Expected Release Date: October 29, 2013
Author’s Website: http://juliaquinn.com
My Source for This Book: Edelweiss
Part of a Series: Yes, Book 3, Smythe-Smith Quartet
Series Best Read In Order: Probably, but works well as a standalone.
Steam Level: Steamy
Pet Peeves: Kidnapping
Favorite Tropes: Enemies To Lovers
Hugh Prentice has never had patience for dramatic females, and if Lady Sarah Pleinsworth has ever been acquainted with the words shy or retiring, she’s long since tossed them out the window. Besides, a reckless duel has left this brilliant mathematician with a ruined leg, and now he could never court a woman like Sarah, much less dream of marrying her.
Sarah has never forgiven Hugh for the duel he fought that nearly destroyed her family. But even if she could find a way to forgive him, it wouldn’t matter. She doesn’t care that his leg is less than perfect, it’s his personality she can’t abide. But forced to spend a week in close company they discover that first impressions are not always reliable. And when one kiss leads to two, three, and four, the mathematician may lose count, and the lady may, for the first time, find herself speechless …
New York Times bestselling author Julia Quinn’s enchanting third novel in the Smythe-Smith quartet is guaranteed to make you laugh out loud and tug at your heartstrings in equal measures.
What Worked For Me:
- Gosh I feel as though I’ve waited forever for Hugh’s book, but it was well worth it. It was great to finally get Hugh’s side of the fateful events that led up to the disastrous duel between him and Daniel, and though I was familiar with the circumstances involved in the “agreement” Hugh had with his father, I loved getting Hugh’s perspective on it.
- Sarah. I didn’t really like Sarah at first, to be honest, but I warmed up to her as she grew as a character. In the beginning, she was really rather selfish, and though I could somewhat see her point, very unfair in blaming Hugh for her own impending spinsterhood.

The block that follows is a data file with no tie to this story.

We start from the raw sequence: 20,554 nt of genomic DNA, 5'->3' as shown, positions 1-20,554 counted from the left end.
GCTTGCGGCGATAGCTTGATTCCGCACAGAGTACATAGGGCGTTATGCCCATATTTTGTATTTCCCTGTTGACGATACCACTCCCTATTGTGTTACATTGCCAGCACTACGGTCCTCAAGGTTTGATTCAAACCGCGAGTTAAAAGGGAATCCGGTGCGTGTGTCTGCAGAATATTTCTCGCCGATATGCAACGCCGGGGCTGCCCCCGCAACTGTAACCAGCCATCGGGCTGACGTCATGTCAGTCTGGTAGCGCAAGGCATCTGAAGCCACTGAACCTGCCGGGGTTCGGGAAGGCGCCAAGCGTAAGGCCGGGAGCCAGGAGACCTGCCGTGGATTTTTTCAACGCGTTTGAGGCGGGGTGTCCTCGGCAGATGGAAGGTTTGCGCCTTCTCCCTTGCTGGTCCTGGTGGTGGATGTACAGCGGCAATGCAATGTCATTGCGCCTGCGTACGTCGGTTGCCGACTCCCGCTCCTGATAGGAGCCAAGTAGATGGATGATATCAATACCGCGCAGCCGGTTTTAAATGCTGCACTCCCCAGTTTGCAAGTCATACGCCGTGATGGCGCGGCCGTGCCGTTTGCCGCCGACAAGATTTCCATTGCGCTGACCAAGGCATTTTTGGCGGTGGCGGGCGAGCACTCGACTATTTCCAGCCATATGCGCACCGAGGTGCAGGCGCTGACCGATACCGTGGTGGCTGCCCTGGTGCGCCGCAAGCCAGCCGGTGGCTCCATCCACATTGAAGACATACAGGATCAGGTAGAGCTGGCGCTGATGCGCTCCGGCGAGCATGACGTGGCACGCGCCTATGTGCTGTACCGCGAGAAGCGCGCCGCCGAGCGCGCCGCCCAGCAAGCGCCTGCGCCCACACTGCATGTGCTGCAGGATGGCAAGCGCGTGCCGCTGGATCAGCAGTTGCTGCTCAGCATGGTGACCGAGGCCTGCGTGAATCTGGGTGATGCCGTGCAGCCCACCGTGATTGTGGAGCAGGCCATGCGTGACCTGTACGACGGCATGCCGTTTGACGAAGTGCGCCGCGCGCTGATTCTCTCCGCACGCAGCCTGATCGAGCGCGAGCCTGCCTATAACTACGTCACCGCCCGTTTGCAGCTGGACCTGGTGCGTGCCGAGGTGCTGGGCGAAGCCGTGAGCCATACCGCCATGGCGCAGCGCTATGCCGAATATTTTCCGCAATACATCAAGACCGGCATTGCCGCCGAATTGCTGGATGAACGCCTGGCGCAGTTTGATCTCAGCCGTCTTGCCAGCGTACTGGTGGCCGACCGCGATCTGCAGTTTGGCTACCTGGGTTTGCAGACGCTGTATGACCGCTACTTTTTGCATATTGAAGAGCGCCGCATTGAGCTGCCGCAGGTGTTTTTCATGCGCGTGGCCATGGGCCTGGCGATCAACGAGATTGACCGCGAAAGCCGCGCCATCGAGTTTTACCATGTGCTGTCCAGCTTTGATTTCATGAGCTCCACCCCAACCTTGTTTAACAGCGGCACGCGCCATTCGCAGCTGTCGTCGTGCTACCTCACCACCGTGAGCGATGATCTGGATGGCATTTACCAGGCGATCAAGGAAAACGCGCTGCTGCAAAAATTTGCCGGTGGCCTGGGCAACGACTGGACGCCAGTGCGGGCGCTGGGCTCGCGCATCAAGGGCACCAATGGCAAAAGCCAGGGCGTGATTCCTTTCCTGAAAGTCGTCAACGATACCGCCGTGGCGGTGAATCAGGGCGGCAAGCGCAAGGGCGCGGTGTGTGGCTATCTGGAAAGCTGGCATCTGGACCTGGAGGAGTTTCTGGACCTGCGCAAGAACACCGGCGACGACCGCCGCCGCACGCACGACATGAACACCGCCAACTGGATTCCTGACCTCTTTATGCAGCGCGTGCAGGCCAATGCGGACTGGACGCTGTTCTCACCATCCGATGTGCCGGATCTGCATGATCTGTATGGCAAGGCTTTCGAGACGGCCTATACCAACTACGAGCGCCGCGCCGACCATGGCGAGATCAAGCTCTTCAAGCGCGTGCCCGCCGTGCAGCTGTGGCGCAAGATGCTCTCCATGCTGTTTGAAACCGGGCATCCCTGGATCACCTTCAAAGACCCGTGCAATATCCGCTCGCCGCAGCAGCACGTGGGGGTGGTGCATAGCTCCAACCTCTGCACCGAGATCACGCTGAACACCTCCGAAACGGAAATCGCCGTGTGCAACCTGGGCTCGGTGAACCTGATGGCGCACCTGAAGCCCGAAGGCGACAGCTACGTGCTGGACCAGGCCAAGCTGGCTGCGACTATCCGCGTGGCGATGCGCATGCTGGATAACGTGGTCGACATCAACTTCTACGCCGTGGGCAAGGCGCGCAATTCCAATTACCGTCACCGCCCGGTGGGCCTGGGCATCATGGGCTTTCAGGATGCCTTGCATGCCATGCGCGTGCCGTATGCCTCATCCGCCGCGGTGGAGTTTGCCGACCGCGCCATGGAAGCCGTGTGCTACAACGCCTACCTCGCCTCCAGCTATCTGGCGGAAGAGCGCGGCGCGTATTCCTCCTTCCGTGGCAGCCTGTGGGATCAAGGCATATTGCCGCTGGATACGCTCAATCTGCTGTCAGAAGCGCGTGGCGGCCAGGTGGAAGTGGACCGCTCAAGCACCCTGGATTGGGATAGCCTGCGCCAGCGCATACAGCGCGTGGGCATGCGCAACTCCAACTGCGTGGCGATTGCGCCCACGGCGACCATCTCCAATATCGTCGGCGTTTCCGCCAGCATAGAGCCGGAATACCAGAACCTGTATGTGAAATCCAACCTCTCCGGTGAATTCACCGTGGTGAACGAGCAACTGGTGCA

- Back to that agreement Hugh had with his father — I loved the quandry that it presented when Hugh finally found a woman he could love. After all, he’d ruined Daniel’s life once, so how could he selfishly put him at risk again by pursuing his own happiness? This added a lovely amount of tension and drama to the story, without making it overly “heavy”.
- I loved how Ms. Quinn handled Hugh’s injury — not just the simple fact that he limped when he walked and that his wound often pained him, but the little things. Things like not being able to dance with a woman who loved to dance, or not being able to catch and steady someone who tripped. Things that romance authors often gloss over when their heroes have an old injury that they have to live with. It was little details like this that really made the relationship between Hugh and Sarah feel so organic — they had much more to work through than just their initial dislike of each other and the issues with Hugh’s father.
What Didn’t Work For Me:
- The confrontation with the “villain” of the story was very overwrought and melodramatic, and didn’t really fit in with the rest of the story. It almost felt thrown in as a way to increase the “drama” of the story, but frankly, I thought the story had plenty of drama just being character driven between Sarah and Hugh. They both had enough of their own issues — her realizing that she’d been very bitchy and selfish for much of her life and trying very hard to work on those things, and him feeling like a “lesser man” due to the severe injury in his leg and shying away from romantic relationships for that very reason. Instead, we get
I’ve always been a fan of Julia Quinn. Her trademark humor, chemistry, and oddly matched lovers are what keep me coming back time after time to the families she has created.
This book was no exception. I loved Hugh. Not only was he struggling with the massive guilt of having ruined his best friend’s life (and having only recently been able to begin to make amends), but he’s also still struggling to come to grips with a major physical disability and an extremely dysfunctional relationship with his father.
Then there’s Sarah. Sarah is selfish and honestly pretty annoying at first, but what I loved about her was how much she grew over the course of the story. Her youthful pettiness gave way to a much more mature woman as she got to know Hugh and had a better understand of not only his previous actions, but of the man behind the limp, so to speak.
My only real misgiving with this story was the almost ridiculous confrontation about three quarters of the way in. While I admit it added drama to the story, I so wish that it had been avoided, and instead kept the focus on Hugh and Sarah. Instead I found myself rolling my eyes and making faces at my Kindle as I read, because it was almost cliche. Add to that my disappointment with the resolution of the conflict, and it did pull my rating down slightly.
Even so, I thoroughly enjoyed this book. Though I think that it would be beneficial for readers to already be familiar with the series, I think it did an admirable job of standing on its own without bogging the story down with recaps.
Recommended for fans of wounded heroes, smart-mouthed heroines, and a slow-building romance full of chemistry and lively banter.